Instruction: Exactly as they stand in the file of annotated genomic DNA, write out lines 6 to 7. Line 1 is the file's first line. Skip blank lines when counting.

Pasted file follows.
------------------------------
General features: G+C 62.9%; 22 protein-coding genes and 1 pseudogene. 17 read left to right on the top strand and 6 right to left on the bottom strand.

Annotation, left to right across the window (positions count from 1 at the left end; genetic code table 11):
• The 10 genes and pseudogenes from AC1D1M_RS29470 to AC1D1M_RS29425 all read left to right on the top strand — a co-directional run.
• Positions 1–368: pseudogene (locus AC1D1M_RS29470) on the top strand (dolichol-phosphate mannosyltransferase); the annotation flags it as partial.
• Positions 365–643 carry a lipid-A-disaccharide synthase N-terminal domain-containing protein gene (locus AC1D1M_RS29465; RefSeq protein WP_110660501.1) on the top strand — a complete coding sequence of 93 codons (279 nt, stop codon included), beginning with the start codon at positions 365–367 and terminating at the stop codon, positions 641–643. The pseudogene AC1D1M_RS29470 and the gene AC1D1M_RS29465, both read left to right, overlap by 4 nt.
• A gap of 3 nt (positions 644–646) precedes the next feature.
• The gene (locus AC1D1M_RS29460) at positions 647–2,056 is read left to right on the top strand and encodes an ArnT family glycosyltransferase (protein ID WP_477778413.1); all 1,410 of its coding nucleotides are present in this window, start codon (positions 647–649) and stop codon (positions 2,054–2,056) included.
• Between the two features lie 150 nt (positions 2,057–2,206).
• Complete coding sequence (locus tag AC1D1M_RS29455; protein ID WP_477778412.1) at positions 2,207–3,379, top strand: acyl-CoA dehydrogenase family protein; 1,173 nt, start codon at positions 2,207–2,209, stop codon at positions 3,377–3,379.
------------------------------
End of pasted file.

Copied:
• A gap of 3 nt (positions 644–646) precedes the next feature.
• The gene (locus AC1D1M_RS29460) at positions 647–2,056 is read left to right on the top strand and encodes an ArnT family glycosyltransferase (protein ID WP_477778413.1); all 1,410 of its coding nucleotides are present in this window, start codon (positions 647–649) and stop codon (positions 2,054–2,056) included.